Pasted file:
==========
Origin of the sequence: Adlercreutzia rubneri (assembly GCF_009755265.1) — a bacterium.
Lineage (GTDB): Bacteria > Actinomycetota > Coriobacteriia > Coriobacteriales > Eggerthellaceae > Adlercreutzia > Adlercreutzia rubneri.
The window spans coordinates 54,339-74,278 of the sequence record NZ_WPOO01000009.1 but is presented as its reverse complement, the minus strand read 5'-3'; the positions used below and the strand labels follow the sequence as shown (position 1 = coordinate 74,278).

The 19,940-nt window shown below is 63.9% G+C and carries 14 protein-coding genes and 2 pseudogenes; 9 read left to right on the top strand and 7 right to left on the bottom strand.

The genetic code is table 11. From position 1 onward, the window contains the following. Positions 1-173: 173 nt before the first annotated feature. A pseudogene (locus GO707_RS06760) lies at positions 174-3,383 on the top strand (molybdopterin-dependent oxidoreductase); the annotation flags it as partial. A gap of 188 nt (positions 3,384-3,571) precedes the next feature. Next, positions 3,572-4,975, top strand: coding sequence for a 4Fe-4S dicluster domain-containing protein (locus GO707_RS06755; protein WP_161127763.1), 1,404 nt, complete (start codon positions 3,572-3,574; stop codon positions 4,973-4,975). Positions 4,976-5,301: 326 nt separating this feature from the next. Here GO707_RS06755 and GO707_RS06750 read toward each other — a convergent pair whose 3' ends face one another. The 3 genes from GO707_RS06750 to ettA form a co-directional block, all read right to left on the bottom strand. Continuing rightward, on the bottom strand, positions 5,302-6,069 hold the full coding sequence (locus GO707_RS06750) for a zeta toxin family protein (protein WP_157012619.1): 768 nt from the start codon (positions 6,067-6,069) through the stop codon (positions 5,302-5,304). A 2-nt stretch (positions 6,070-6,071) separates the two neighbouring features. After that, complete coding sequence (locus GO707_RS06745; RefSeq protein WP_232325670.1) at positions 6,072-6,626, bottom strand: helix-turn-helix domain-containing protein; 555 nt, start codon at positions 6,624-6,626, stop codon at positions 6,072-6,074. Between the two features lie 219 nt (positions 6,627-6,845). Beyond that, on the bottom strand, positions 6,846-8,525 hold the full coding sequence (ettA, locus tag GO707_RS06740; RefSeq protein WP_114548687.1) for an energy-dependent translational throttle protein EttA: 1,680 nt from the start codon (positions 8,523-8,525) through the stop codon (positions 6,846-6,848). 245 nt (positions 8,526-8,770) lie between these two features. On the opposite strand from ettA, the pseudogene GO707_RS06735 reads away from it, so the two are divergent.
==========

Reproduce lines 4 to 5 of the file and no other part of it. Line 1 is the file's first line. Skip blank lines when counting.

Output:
The 19,940-nt window shown below is 63.9% G+C and carries 14 protein-coding genes and 2 pseudogenes; 9 read left to right on the top strand and 7 right to left on the bottom strand.

The genetic code is table 11. From position 1 onward, the window contains the following. Positions 1-173: 173 nt before the first annotated feature. A pseudogene (locus GO707_RS06760) lies at positions 174-3,383 on the top strand (molybdopterin-dependent oxidoreductase); the annotation flags it as partial. A gap of 188 nt (positions 3,384-3,571) precedes the next feature. Next, positions 3,572-4,975, top strand: coding sequence for a 4Fe-4S dicluster domain-containing protein (locus GO707_RS06755; protein WP_161127763.1), 1,404 nt, complete (start codon positions 3,572-3,574; stop codon positions 4,973-4,975). Positions 4,976-5,301: 326 nt separating this feature from the next. Here GO707_RS06755 and GO707_RS06750 read toward each other — a convergent pair whose 3' ends face one another. The 3 genes from GO707_RS06750 to ettA form a co-directional block, all read right to left on the bottom strand. Continuing rightward, on the bottom strand, positions 5,302-6,069 hold the full coding sequence (locus GO707_RS06750) for a zeta toxin family protein (protein WP_157012619.1): 768 nt from the start codon (positions 6,067-6,069) through the stop codon (positions 5,302-5,304). A 2-nt stretch (positions 6,070-6,071) separates the two neighbouring features. After that, complete coding sequence (locus GO707_RS06745; RefSeq protein WP_232325670.1) at positions 6,072-6,626, bottom strand: helix-turn-helix domain-containing protein; 555 nt, start codon at positions 6,624-6,626, stop codon at positions 6,072-6,074. Between the two features lie 219 nt (positions 6,627-6,845). Beyond that, on the bottom strand, positions 6,846-8,525 hold the full coding sequence (ettA, locus tag GO707_RS06740; RefSeq protein WP_114548687.1) for an energy-dependent translational throttle protein EttA: 1,680 nt from the start codon (positions 8,523-8,525) through the stop codon (positions 6,846-6,848). 245 nt (positions 8,526-8,770) lie between these two features. On the opposite strand from ettA, the pseudogene GO707_RS06735 reads away from it, so the two are divergent.